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4 Financial Planning Strategies to Implement During a Market Downturn Thumbnail

4 Financial Planning Strategies to Implement During a Market Downturn

By: Bill Lalor CFP®, CFA

Over the past few weeks, the financial markets have experienced extreme volatility due to the COVID-19 pandemic. During periods of volatility, it is often advisable for investors to sit tight and wait for markets to stabilize. However, this  ‘inaction’ goes against the very normal human desire to do something when their situation feels out of control. 

What can you do proactively during market downturns to put yourself in a better financial position moving forward? Below, I explore four financial planning strategies that are worth considering when markets take a turn for the worse.

1. Tax Loss Harvesting

Tax loss harvesting is the process of selling investments that have decreased in value since the time they were purchased and investing the proceeds into a new security for the purpose of generating a tax-deductible loss. Often, investors are hesitant to do this because realizing losses seems more painful to investors than holding onto the hope that their investment will rise once again. However, when you realize a loss, you are able to offset the loss against any capital gains you may already have  or expect to realize, and effectively lower the amount of any potential capital gains tax that you may owe the IRS now or in the future. 

While investors enjoy saving money on their taxes, they are also looking to grow their wealth. An effective tax loss harvesting strategy also includes identifying a new investment to own that will grow and potentially recoup the value lost on the security that was sold. It is critical to act quickly after the sale of the security to reinvest the proceeds so that you are not uninvested for a period of time. An experienced advisor will monitor your portfolio and recommend capturing losses when the opportunity arises. Please keep in mind that in any active tax loss harvesting strategy, the IRS prohibits deducting the loss on the sale of a security when you purchase the same (or substantially identical) security within 30 days before or after the sale.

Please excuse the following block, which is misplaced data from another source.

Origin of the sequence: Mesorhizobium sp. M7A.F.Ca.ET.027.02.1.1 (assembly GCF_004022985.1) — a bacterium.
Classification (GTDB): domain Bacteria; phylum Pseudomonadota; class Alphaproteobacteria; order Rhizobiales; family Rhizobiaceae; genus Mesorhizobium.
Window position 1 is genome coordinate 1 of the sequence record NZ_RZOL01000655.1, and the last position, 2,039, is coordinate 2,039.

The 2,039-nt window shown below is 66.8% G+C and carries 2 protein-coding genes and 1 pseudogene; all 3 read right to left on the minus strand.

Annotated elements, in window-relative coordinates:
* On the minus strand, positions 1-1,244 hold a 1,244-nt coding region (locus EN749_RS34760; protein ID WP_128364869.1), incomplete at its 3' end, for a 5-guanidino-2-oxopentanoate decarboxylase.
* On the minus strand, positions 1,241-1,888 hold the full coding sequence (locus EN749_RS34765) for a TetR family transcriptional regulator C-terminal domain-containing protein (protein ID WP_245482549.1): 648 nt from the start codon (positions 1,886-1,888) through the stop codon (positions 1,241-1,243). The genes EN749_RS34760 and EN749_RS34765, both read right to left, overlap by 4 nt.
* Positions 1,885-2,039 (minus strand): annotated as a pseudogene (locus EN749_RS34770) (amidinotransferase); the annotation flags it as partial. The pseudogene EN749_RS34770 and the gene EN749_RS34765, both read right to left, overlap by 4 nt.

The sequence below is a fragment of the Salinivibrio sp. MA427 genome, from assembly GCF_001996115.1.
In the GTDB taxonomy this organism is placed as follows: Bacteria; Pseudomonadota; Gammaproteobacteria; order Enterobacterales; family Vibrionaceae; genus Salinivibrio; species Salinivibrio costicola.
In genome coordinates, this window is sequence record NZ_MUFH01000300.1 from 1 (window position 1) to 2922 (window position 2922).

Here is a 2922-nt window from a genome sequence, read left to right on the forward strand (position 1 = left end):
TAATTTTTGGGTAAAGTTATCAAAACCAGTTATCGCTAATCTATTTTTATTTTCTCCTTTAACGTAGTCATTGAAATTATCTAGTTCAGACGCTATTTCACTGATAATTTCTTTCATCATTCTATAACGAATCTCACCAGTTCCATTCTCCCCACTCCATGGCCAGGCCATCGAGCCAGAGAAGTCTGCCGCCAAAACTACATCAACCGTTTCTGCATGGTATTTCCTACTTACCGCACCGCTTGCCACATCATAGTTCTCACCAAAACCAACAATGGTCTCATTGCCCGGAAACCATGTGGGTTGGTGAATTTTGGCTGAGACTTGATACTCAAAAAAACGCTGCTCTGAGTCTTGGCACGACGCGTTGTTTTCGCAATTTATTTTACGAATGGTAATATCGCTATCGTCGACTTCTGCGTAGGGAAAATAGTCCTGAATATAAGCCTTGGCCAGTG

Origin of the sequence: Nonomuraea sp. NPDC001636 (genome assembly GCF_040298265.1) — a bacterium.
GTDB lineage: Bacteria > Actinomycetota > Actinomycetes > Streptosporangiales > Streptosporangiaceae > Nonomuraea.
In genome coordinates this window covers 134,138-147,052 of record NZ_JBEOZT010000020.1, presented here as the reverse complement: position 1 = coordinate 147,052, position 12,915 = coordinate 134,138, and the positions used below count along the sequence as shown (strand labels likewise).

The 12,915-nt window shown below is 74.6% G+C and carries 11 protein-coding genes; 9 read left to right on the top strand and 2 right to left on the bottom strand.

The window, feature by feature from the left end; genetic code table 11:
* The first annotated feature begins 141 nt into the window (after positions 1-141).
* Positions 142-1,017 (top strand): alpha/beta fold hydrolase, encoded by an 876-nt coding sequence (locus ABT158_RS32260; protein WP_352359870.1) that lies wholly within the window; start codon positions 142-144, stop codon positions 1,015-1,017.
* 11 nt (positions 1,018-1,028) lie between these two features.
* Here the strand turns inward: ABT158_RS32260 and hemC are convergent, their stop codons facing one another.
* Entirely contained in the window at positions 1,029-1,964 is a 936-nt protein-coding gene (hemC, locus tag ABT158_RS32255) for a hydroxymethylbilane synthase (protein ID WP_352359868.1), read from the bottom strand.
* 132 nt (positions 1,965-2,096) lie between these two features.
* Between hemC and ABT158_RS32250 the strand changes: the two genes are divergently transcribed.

2. Roth Conversions

A Roth conversion is the process of taking all or part of your traditional IRA account and converting it into a Roth IRA. The amount you convert is taxable in the year you complete the conversion, but the assets will then benefit from growing tax-free over your remaining lifetime. We look for opportunities to implement this strategy during significant market corrections since the temporary drop in the value of your converting assets reduces the immediate tax cost of your conversion. Additionally, for investors who are subject to estate taxes, the income tax paid on the Roth conversion will further reduce the investor’s taxable estate.

Traditional IRAs are subject to taxable required minimum distributions (RMDs) starting at age 72.  With a Roth IRA, withdrawals are tax-free and RMDs are not required. This allows Roth accounts to potentially grow and compound tax-free for decades. A Roth IRA can even be passed on to your children who can then defer taking their distributions for an additional 10 years. As with any strategy, there are certain requirements that must be met so it is important to consult with your financial advisor before executing a Roth conversion.  

3. Refinancing Your Mortgage